Keywords: I21 ; ddc:330
    Language: Portuguese
    Type: doc-type:workingPaper
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  • 7
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    Brasília: Instituto de Pesquisa Econômica Aplicada (IPEA)
    Publication Date: 2019-01-24
    Description: This text argues that the criteria used to define Bolsa Família benefits and the criteria used to establish coverage targets are inconsistent. While individual concession criteria are that beneficiaries should be paid for two years if they do not suffer large upward income mobility, the coverage targets are estimated using a household surveys that interview a cross-section of individuals and thus do not follow them through time. If poor individuals suffer income volatility the two criteria are inconsistent and Bolsa Família will always have an eligible public that outnumbers its coverage targets. The monthly employment survey (PME) follows a four month panel of individuals and its thus used to estimate the income volatility of those whose profile is close to the Bolsa Familia profile. My conclusions are that income volatility is high and that four month longitudinal poverty is about 2/3 higher than one month crosssection poverty. The conclusion is that the methodology used to estimate Bolsa Família coverage targets should be changed.
    Keywords: I38 ; ddc:330
    Language: Portuguese
    Type: doc-type:workingPaper
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  • 8
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    Brasília: Instituto de Pesquisa Econômica Aplicada (IPEA)
    Publication Date: 2019-01-24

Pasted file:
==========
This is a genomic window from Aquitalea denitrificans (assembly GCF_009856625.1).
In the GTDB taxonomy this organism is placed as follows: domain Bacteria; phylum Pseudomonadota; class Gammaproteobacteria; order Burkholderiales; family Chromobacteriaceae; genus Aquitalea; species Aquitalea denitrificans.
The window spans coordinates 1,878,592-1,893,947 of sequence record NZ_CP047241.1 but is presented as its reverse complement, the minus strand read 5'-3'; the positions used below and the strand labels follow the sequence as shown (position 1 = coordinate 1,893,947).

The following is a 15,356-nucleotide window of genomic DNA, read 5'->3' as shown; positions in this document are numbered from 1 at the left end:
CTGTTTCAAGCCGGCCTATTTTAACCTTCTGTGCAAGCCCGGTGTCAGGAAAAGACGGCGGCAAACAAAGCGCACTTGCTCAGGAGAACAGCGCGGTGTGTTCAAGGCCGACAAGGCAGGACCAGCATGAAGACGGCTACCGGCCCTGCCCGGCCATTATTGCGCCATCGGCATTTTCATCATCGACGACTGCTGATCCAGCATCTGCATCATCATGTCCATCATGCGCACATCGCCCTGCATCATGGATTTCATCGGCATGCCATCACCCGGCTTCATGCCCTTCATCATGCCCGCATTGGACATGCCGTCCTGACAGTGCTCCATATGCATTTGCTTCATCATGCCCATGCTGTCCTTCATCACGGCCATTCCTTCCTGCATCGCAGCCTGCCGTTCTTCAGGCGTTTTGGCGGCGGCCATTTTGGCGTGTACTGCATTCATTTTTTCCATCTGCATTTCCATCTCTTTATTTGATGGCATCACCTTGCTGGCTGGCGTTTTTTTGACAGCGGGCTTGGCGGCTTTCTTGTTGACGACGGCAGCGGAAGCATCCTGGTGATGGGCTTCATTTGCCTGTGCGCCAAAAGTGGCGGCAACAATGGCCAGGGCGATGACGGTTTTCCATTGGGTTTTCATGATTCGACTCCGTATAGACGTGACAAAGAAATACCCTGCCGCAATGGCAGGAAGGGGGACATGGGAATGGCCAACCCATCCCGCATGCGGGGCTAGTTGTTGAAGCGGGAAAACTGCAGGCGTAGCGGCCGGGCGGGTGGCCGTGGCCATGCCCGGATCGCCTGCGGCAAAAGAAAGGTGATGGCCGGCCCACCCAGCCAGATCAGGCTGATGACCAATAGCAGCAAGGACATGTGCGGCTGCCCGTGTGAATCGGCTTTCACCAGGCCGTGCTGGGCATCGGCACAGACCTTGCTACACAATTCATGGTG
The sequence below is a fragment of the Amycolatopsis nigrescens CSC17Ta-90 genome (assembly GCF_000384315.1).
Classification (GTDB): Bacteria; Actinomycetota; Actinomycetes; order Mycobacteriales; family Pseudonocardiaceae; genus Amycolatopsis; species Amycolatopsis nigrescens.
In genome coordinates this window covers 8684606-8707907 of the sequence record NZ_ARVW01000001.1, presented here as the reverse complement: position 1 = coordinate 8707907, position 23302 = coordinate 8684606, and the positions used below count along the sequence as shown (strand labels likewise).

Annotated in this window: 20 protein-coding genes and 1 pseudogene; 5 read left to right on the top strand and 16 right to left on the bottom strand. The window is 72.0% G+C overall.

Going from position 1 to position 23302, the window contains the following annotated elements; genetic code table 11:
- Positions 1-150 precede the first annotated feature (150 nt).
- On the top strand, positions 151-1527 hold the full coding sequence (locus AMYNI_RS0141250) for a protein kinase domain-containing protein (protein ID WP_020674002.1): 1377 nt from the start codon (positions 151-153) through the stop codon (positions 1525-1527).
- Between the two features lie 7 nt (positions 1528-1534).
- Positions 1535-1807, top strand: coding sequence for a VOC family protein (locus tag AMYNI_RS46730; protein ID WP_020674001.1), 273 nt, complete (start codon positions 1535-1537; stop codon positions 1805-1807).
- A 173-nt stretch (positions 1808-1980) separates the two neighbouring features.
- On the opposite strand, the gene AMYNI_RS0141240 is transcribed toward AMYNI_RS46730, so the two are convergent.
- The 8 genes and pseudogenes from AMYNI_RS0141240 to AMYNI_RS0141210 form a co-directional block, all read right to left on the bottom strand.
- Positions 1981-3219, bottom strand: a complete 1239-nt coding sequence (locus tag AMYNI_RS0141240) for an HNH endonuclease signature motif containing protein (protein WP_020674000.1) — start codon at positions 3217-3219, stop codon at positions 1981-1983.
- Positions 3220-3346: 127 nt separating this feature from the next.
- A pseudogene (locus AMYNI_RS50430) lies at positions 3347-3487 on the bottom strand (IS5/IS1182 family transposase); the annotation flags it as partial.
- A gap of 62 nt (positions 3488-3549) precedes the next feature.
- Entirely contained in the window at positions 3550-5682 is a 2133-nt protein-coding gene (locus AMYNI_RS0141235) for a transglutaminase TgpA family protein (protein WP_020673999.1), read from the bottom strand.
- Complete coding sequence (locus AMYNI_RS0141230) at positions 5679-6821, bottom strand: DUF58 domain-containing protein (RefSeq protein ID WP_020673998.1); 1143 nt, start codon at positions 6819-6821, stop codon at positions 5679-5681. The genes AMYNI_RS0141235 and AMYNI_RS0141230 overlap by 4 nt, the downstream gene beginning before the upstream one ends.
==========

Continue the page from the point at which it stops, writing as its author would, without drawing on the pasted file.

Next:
Description: This text investigates, for 2004 and 2009, the characteristics and living conditions of four demographic categories defined by household per capita income values. These are the extreme poor (those whose per capita incomes were less than R$ 67 in 2009), the poor (between R$ 67 and R$ 134), the vulnerable to poverty (between R$ 134 and R$ 465) and the non-poor (per capita incomes greater than R$ 465). We investigate the size of each group, its labor market insertion, demographic characteristics, educational attainment, geographical distribution, as well as various characteristics of the house they live in. We also present a classification of types of family most likely to be found in extreme poverty. Our first conclusion is that, in spite of the strong reductions in the number of poor, the relative geographical, age, racial, and educational distribution of poverty has not changed much between 2004 and 2009. Our second conclusion is that the most important changes in poverty were a result of: i) inclusive growth through the labor market; ii) real increases in the minimum wage which have all but eradicated extreme poverty and even non-extreme poverty among families counting on at least one elderly person; iii) increases in coverage and benefits of targeted cash transfers that were for many families with at least some labor income the escape route from extreme poverty and even poverty.